The versatility of Gauteng, South Africa�s economic hub, and the abundance of fascinating historical stories and heritage sites is resulting in the province gaining popularity as a location for co-productions.

Complementing these factors are the readily available and experienced skills base, as well as an attractive rebate, resulting in a shooting paradise for a demanding global filmmaking community.

Such recent movies shot entirely, or partly, in Gauteng include The Bang Bang Club, District 9 and Warner Bros. Pictures� as-yet-untitled drama on Nelson Mandela and South Africa�s 1995 World Cup rugby story, directed by Clint Eastwood.

�For long, Gauteng and Johannesburg have been the centre of the local film industry with a regular stream of South African features being produced here. Now we are increasingly also seeing co-productions being filmed in the province as producers capitalise on our excellent production capabilities,� says Terry Tselane, Chief Executive of the Gauteng Film Commission.

The Bang Bang Club, which features Hollywood actors Ryan Phillippe and Taylor Kitsch, has just completed shooting in Soweto and Johannesburg. The movie, directed by Steven Silver, is centred on four photographers who among them won two Pulitzer prizes through their contributions in documenting the twilight of South Africa�s apartheid. A Canadian/South African co-production, the movie qualified for the South African Department of Trade & Industry rebate. While all the principle photography was recently completed in Gauteng, with local crew and equipment, the post-production will be done in Canada.

The same street and the same wall where photographers Ken Oosterbroek was killed and Greg Marinovich was wounded, in Thokoza township, were used in the film, as well as Nancefield Hostel in Soweto and the train station and platform which formed the backdrop for Marinovich�s famous Pulitzer-prize winning photograph of the necklacing by ANC supporters of a man they believed to be an Inkatha spy.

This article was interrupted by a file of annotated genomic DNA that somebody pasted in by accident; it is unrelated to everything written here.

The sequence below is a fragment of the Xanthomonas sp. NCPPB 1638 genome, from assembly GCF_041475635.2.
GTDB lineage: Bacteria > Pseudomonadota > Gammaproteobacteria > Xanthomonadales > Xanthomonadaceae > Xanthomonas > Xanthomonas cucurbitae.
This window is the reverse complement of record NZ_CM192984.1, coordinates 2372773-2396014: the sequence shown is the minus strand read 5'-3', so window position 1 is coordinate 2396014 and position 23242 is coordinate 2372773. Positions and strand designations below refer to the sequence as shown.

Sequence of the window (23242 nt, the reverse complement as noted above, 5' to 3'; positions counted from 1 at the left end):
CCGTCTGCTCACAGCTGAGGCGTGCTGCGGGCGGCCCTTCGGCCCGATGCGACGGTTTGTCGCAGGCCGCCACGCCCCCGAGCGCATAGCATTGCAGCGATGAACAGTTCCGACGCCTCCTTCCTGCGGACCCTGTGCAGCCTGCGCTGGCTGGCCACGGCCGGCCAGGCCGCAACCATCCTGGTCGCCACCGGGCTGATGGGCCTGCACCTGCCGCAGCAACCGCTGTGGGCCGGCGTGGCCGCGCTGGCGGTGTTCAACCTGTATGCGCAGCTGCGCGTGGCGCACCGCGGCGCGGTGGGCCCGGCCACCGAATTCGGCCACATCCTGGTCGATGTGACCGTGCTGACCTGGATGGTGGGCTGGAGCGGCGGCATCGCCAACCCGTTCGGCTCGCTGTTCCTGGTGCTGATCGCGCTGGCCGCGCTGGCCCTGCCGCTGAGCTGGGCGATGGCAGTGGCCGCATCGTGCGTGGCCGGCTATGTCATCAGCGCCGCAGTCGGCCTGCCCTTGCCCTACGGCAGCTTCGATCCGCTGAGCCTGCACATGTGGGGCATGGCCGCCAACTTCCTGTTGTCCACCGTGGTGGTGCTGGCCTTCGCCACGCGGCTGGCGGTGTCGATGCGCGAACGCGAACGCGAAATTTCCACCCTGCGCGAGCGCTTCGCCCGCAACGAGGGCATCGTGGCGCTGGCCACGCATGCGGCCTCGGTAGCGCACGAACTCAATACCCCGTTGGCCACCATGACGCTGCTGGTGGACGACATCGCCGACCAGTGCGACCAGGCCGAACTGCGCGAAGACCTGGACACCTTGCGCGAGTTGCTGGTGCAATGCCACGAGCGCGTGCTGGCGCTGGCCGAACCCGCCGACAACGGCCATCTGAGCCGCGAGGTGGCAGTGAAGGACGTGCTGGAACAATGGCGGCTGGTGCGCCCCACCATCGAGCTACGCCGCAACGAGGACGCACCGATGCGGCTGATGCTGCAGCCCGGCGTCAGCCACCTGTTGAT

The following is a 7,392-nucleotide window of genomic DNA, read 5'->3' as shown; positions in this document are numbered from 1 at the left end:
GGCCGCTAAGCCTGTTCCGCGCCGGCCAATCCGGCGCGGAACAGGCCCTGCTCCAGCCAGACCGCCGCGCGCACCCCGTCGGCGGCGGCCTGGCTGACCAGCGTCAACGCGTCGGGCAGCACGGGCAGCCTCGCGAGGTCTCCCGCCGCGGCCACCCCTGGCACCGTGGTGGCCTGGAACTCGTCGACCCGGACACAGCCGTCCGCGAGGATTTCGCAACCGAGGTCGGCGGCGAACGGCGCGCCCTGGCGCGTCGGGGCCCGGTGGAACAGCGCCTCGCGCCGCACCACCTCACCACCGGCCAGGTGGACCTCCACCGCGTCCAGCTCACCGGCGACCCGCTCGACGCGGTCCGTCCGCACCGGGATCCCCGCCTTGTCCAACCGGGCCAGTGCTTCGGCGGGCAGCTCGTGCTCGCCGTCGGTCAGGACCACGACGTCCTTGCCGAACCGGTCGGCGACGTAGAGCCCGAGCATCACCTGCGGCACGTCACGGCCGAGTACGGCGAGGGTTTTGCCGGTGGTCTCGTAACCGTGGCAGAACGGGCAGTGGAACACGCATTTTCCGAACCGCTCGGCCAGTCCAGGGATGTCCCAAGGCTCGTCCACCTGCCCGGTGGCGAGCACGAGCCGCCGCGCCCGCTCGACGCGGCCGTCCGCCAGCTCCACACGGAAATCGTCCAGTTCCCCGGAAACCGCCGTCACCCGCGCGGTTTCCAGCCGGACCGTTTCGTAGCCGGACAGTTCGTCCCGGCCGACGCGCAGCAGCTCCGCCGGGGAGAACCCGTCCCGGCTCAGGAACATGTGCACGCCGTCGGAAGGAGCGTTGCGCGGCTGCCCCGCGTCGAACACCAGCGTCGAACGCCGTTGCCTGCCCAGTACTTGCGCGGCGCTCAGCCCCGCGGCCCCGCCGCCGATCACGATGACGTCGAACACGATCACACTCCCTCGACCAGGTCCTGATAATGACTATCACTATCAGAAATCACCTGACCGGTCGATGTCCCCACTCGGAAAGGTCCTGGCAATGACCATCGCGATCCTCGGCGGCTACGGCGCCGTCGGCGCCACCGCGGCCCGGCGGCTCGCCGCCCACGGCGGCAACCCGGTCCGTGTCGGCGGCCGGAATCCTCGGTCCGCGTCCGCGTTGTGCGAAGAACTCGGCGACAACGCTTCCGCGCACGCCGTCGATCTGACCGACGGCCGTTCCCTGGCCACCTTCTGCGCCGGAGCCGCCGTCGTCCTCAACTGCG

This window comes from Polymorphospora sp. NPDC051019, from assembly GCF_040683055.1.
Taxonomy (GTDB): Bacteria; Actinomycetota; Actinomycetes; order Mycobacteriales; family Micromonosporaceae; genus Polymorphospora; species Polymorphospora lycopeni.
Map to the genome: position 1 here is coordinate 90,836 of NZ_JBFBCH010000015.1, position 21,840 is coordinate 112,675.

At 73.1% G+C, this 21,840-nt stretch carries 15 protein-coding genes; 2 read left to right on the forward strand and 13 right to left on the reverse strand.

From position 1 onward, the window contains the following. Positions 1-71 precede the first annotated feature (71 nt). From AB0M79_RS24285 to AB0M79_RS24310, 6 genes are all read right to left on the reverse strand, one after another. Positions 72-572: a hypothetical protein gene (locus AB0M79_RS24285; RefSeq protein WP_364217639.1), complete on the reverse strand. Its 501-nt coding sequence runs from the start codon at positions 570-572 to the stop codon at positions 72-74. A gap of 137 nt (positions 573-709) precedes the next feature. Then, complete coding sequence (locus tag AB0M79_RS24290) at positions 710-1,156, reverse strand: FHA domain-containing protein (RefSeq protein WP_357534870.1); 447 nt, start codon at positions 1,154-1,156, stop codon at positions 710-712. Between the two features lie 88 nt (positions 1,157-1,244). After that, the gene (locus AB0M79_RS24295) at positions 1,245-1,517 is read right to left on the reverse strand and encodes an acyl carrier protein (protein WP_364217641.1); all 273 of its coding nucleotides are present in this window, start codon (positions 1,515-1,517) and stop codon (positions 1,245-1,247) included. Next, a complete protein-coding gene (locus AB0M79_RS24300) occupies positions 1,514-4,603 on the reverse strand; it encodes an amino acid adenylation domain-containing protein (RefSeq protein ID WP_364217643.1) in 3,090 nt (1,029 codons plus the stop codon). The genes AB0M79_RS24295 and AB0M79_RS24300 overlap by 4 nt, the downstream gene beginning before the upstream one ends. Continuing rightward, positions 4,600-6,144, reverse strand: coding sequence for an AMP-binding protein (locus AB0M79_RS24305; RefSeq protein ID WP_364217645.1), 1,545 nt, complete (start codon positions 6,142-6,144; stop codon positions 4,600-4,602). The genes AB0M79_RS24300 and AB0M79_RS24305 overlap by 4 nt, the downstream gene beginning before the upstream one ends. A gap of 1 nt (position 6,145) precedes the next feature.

District 9, produced by award-winner Peter Jackson, is shot entirely in Gauteng, and according to Internet Movie Data Base (IMDB) information has just announced its worldwide release date in the USA as 14 August 2009.

Peter Jackson explains about the film: "These aliens arrived 20 years ago in a dead, derelict mothership, which hovers above Johannesburg. It's enormous, like the size of 10 football fields. The aliens have ended up in a Soweto-style township beneath the ship. It's clear that they're not really integrating into society�."

Writer and director Neill Blomkamp explains where the idea for District 9 originally came from: "I was a science-fiction nut when I was growing up in Johannesburg. I just wanted to see that kind of imagery in a third world setting with the complex political history of South Africa."

Principle photography was completed in Soweto and Johannesburg during 2008 and the project is now in post production.

The yet-to-be titled film (originally known as The Human Factor) which tells the inspiring true story of how Nelson Mandela, then newly elected president of South Africa, joined forces with the captain of South Africa�s rugby team, Francois Pienaar, to help unite their country as SA won the 1995 World Cup Championship, recently shot on location in Gauteng.

The Warner Bros. Pictures� drama, is being directed by four-time Oscar� winner Clint Eastwood, and stars Morgan Freeman, and Matt Damon, while the South African cast includes Tony Kgoroge, Patrick Mofokeng, Matt Stern, Leleti Khumalo, and Marguerite Wheatly.

The film is, according to IMDB information, scheduled for release by the end of the year.

Elsewhere it has also been reported that UK director Danny Boyle will direct Ponte Tower � a thriller set in Johannesburg�s infamous apartment tower. Michael Thomas (Scandal, Backbeat) is writing the script, loosely based on a book by German novelist Norman Ohler. The production is a planned co-production between the UK and South Africa.